from The Century Dictionary.

  • noun A milliner of the male sex; especially, one who undertakes the manufacture of women's bonnets, etc., employing others to do the work.


Sorry, no etymologies found.


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  • Not only is he denied the attribute of integral manhood -- which even a man-milliner by courtesy enjoys -- but that principle which induces a few men of enthusiastic temperament to pay debts, is always held a fault when applied to the bills of tailors.

    Blackwood's Edinburgh Magazine — Volume 53, No. 328, February, 1843 Various

  • "I do wonder what sort of gown she'll wear," sighed Mrs Ray Jefferson, who was attired in a "creation" of the great French man-milliner, accursed by husbands of fashionable wives, and whose power is only another note in that ascending scale of absurdity struck by the hands of fashion.

    The Mystery of a Turkish Bath Rita

  • Worth the man-milliner, it pleases his fancy to attempt the reconciliation of the most inimical colors.

    Lippincott's Magazine, Vol. 22, November, 1878 of Popular Literature and Science Various

  • This Maid of Honour is the daughter of a washer-woman, and was kept by a man-milliner at Strasburg, at the time that she eloped with Ney.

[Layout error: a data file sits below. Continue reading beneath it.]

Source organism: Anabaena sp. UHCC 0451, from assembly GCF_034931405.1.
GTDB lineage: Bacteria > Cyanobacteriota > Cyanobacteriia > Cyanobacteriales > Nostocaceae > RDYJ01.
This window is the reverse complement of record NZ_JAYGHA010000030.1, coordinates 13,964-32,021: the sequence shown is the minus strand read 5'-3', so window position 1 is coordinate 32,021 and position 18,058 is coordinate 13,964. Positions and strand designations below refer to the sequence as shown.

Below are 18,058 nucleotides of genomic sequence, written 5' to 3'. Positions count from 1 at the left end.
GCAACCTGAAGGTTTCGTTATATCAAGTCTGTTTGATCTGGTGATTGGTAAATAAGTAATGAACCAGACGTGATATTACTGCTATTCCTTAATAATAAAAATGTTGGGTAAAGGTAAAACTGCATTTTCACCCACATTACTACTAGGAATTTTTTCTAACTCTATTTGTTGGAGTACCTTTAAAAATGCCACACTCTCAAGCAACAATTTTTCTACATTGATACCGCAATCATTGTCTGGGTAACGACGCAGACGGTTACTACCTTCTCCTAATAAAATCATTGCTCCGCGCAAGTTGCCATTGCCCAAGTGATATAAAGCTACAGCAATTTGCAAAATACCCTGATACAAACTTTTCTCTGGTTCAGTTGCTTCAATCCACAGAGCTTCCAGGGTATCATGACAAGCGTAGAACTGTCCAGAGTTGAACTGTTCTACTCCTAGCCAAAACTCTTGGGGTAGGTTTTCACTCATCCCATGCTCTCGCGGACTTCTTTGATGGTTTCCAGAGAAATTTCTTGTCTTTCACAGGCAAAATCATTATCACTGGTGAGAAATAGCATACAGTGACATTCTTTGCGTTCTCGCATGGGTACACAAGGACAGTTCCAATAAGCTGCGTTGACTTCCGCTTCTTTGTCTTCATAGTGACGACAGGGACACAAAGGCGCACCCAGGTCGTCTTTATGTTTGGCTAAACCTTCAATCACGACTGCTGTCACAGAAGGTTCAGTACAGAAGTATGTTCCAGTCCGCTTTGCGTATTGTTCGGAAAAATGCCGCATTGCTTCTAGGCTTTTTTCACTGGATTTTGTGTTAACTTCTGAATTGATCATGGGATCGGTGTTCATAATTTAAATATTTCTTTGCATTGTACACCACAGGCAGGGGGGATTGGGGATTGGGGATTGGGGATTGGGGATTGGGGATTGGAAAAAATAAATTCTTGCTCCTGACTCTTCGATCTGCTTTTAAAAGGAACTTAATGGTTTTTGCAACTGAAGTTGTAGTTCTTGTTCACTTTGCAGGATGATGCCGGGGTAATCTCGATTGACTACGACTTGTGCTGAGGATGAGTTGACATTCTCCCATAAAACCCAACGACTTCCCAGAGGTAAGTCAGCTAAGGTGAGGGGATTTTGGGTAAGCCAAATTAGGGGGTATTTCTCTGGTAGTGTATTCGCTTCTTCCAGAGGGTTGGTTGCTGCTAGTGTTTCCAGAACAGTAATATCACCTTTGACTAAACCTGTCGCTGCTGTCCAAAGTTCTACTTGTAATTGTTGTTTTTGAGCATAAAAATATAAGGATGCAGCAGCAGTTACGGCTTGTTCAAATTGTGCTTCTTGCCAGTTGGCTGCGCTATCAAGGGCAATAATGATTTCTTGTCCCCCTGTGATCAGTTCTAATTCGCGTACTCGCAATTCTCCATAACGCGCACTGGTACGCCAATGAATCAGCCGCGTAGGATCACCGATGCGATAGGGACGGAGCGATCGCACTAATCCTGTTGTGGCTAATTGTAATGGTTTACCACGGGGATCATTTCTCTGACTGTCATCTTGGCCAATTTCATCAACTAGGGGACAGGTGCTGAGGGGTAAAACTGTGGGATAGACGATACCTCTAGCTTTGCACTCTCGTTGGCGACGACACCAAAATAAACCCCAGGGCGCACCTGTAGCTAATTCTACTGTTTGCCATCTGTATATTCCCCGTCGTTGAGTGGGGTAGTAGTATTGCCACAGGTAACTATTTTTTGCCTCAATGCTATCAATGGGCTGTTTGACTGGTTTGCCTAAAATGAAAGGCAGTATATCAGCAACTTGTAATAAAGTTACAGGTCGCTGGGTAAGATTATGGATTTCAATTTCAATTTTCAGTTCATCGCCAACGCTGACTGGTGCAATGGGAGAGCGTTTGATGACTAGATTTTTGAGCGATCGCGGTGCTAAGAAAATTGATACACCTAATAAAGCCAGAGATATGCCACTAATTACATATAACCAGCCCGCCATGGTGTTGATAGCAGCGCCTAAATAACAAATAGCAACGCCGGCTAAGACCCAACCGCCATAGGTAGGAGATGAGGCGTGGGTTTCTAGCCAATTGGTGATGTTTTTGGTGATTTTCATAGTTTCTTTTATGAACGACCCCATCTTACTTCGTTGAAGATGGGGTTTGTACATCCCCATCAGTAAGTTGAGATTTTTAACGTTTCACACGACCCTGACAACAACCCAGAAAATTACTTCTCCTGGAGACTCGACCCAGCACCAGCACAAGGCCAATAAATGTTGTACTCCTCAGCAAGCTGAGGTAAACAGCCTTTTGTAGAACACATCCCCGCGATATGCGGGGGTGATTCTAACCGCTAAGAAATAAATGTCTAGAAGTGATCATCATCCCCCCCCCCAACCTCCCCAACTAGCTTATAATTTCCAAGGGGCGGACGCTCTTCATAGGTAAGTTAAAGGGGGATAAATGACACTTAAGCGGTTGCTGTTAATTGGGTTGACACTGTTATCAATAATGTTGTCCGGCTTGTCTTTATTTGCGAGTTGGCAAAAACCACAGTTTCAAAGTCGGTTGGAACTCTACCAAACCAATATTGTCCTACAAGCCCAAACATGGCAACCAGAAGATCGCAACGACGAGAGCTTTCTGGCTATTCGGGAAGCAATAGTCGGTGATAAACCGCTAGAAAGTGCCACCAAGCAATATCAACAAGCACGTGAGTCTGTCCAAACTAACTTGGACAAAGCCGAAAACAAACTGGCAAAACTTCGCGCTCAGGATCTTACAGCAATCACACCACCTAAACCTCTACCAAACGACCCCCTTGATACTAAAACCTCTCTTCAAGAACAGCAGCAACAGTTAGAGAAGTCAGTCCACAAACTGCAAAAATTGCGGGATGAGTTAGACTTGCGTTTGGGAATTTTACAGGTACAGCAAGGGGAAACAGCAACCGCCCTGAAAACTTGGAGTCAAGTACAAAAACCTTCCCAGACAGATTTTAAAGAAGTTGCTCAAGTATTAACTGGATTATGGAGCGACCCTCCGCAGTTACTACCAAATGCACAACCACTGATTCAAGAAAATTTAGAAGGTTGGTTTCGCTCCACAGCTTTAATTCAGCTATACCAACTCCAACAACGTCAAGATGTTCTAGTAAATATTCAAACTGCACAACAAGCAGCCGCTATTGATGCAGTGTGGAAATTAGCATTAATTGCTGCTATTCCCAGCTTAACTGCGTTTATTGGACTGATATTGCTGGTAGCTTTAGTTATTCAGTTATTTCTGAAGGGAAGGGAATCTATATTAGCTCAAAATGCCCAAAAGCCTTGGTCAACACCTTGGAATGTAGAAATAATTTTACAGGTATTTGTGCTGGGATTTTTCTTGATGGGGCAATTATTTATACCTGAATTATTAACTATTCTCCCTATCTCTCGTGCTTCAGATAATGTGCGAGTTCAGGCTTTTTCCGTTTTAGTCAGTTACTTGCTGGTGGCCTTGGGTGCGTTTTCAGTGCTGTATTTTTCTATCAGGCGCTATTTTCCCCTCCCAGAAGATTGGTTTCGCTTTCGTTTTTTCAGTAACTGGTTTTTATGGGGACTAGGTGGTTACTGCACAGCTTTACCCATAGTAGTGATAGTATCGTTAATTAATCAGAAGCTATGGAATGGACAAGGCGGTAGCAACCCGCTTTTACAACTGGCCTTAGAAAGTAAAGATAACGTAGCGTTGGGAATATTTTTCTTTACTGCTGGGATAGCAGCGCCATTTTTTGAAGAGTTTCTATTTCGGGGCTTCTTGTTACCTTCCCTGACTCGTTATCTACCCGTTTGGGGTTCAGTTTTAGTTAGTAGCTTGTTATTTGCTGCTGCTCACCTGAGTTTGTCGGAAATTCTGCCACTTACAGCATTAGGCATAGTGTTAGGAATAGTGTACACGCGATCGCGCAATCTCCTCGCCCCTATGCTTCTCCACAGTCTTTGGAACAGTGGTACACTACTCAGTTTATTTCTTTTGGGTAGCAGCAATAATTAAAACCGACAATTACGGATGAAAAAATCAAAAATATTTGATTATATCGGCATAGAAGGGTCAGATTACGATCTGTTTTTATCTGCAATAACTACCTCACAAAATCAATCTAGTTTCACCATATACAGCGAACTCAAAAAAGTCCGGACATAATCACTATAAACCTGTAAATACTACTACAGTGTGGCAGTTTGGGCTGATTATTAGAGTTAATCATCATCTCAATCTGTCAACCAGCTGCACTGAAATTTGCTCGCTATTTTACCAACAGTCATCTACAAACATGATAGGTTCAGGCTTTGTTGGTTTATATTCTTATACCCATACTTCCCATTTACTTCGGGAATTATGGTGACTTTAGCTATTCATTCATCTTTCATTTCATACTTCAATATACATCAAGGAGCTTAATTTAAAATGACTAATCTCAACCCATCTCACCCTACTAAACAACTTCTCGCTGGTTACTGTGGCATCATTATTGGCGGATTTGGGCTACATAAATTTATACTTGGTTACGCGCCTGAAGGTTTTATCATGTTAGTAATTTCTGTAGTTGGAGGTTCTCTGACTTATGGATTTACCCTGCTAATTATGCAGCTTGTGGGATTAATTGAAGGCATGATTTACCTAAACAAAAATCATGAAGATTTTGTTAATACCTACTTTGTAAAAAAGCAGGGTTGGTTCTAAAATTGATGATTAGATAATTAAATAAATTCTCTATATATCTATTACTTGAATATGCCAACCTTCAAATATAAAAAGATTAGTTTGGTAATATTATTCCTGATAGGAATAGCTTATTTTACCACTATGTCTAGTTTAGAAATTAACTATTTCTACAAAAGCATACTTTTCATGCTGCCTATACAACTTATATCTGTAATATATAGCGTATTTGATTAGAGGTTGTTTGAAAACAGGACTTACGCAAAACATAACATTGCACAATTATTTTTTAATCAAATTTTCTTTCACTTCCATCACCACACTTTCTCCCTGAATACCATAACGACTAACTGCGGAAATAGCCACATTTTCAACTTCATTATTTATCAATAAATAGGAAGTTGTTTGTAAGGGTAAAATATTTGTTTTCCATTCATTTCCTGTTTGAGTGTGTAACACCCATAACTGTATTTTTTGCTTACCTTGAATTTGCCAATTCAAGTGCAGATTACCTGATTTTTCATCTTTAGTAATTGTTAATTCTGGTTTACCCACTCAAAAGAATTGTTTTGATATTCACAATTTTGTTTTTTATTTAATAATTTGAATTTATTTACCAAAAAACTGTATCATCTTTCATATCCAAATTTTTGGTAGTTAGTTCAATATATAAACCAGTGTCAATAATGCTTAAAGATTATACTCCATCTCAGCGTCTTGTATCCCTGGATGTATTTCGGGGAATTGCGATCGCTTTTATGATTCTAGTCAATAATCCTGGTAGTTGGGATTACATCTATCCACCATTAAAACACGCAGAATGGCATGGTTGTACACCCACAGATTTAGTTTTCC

Complete Project Gutenberg Collection of Memoirs of Napoleon Various

  • This Maid of Honour is the daughter of a washer-woman, and was kept by a man-milliner at Strasburg, at the time that she eloped with Ney.

    Court Memoirs of France Series — Complete Various

  • _Wheras_ "(Landor's spelling)" I am trying to underprop, not to undermine; I am trying to stop the man-milliner at his ungainly work of trimming and flouncing; I am trying to show how graceful is our English, not in its stiff decrepitude, not in its riotous luxuriance, but in its hale mid-life.

    The Atlantic Monthly, Volume 17, No. 104, June, 1866 Various

  • Curtis a "man-milliner," his long, flexible index finger and eyes ablaze with resentment pointed out the editor as distinctly as if he had transfixed him with an arrow, while the slowly pronounced syllables, voiced in a sliding, descending key, gave the title a cartoon effect.

    A Political History of the State of New York, Volumes 1-3 DeAlva Stanwood Alexander

  • Art is more of a trade now, than it was when Raphael's studio had no other name than bottega -- in English, shop; and moreover, it is an emasculate and man-milliner sort of a trade, instead of one demanding strong brains, and a brave and believing heart.

    Mr. Punch`s history of modern England, Volume I -- 1841-1857 Charles Larcom 1921

  • He was almost losing patience, when a man-milliner was introduced, and immediately began without mercy to open his papers, bags and bandboxes; pressing all his various wares upon the ladies, with an importunity peculiar to that species of creature.

    Chapter V. Book III 1917

  • "Wouldn't that start a man-milliner to raising alfalfa?" demanded Mudge upon such occasions.

    The Lady Doc Caroline Lockhart 1916


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